Mark your calendar (or, better yet, clear your calendar) for the second annual SOS to Stress Day this Saturday, June 30. We all know that stress impacts our bodies, relationships, productivity, and well-being, but oftentimes we don’t take time to evaluate the factors that are causing the problem and what we can do to deal with them. This occasion offers a good opportunity for a tune-up.
If you are lucky enough to be getting a vacation this summer, you have probably been looking forward to it for some time, eagerly counting the days until you can escape from the office and enjoy some stress-free time away.
But many of us find it difficult to truly escape from work completely once our vacation time finally arrives. If you often find yourself answering work-related calls or checking your office email at night or on weekends, there is a good chance that the same thing will be likely to happen on vacation, unless you take steps to prevent it.
For many working parents, that first hour home from the office can be among the most challenging times of the day. Adults are tired, kids want attention, and everybody is hungry. Developing a routine to make that period go smoother can set the tone for the whole evening.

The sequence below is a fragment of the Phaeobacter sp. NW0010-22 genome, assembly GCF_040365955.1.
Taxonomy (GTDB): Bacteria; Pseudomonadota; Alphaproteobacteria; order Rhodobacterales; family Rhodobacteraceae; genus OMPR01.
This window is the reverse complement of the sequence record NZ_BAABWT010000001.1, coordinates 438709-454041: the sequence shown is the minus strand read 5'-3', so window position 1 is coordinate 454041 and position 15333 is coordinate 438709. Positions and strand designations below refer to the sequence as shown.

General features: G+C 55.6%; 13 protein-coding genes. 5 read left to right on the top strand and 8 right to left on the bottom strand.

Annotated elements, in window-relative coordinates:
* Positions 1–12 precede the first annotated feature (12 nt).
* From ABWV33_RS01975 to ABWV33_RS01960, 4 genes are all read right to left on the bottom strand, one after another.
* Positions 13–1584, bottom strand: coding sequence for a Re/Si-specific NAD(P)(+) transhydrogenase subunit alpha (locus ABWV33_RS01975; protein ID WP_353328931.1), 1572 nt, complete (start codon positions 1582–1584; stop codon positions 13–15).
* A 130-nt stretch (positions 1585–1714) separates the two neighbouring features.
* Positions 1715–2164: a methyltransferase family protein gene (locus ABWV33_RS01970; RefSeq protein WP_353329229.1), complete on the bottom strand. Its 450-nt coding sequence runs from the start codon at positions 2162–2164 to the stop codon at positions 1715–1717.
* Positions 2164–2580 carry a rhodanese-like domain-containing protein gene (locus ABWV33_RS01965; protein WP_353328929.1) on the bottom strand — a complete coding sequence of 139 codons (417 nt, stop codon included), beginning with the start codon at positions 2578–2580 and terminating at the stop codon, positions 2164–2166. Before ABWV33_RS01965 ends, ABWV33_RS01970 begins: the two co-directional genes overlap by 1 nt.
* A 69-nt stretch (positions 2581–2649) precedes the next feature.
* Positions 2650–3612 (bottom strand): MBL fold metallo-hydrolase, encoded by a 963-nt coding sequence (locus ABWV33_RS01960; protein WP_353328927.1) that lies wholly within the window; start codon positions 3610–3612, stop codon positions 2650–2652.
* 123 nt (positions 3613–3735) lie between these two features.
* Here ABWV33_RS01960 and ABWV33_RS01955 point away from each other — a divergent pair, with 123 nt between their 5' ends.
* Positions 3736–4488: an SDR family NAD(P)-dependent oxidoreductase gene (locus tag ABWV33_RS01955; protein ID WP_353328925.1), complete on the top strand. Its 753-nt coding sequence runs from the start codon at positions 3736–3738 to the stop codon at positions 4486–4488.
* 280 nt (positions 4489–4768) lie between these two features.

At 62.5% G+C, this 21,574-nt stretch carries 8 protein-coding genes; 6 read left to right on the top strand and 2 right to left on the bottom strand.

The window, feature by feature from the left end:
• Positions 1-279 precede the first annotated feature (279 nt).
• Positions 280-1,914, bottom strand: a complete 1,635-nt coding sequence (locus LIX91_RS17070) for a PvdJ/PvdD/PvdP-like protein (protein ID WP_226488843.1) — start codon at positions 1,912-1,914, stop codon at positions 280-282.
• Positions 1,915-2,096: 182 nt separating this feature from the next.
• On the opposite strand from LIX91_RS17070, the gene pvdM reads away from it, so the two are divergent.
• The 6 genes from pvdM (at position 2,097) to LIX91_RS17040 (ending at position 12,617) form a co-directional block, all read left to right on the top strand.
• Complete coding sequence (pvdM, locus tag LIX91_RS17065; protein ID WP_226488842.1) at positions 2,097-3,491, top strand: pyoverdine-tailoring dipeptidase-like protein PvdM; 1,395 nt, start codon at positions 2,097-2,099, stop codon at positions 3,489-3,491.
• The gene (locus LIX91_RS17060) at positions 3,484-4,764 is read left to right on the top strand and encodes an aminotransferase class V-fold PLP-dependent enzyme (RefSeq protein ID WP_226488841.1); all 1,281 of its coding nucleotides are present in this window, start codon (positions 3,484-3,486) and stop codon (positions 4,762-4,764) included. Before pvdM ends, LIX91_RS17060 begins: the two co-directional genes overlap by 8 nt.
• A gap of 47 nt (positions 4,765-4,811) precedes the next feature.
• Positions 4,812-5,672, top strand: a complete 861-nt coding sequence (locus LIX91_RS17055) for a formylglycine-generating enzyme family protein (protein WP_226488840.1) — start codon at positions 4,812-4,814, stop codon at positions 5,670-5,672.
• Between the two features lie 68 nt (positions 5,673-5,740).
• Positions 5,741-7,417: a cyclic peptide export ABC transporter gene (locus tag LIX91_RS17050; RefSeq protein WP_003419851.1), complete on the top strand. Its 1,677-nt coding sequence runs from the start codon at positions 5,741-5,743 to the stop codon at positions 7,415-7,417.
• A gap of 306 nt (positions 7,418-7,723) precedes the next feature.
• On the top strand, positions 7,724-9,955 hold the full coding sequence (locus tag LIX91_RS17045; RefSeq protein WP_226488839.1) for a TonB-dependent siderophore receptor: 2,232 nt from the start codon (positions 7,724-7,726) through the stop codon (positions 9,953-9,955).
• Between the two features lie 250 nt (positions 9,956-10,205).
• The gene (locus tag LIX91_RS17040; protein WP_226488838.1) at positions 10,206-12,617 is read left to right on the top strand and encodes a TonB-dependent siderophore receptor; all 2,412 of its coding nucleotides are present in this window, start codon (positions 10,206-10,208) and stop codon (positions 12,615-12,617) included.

Many people spend long hours at the office. Some are trying to make a name for themselves in their industry and put in extra time in the hope of receiving a promotion. Others find themselves being asked by their employer to stay longer to compensate for a limited staff or to perform more duties to keep the company competitive. But there also are numerous people who find themselves staying late for another reason: They don’t particularly want to go home.
Does fear dominate your work day? If so, this could really be hurting your career. We’re not talking about being afraid of the next tantrum from your nightmare boss (although that can wreak havoc on your career, as well). But we are referring to the constant fear that many workers (especially women) battle everyday—the insecurity that they are not worthy of praise or promotions, or that someone will suddenly decide they aren’t qualified to do their current job.
Whether brooding about something that happened during the day while on your train ride home or going over tomorrow’s to-do list while making dinner, a worker might physically leave the office at quitting time but sometimes doesn’t make a mental shift between the office and after-hours activities. But such a transition between work time and private time is critical to both areas. Failure to let go of stressors leads to burnout and deprives us of spending quality time on things outside of the workplace that make us happy.
Relationships with bosses can be tricky. On the one hand, you’re both adults and are on the same team. But you both know the playing field is not equal. Bosses influence many aspects of an employee’s life, from day-to-day assignments to who will be the next person terminated. No wonder workers sometimes feel on edge around them.
The problem with nerves, however, is that they can lead to a self-fulfilling prophecy. If you’re worrying about making mistakes, your focus may be compromised -- leading to errors or actions that make you seem insecure or incompetent.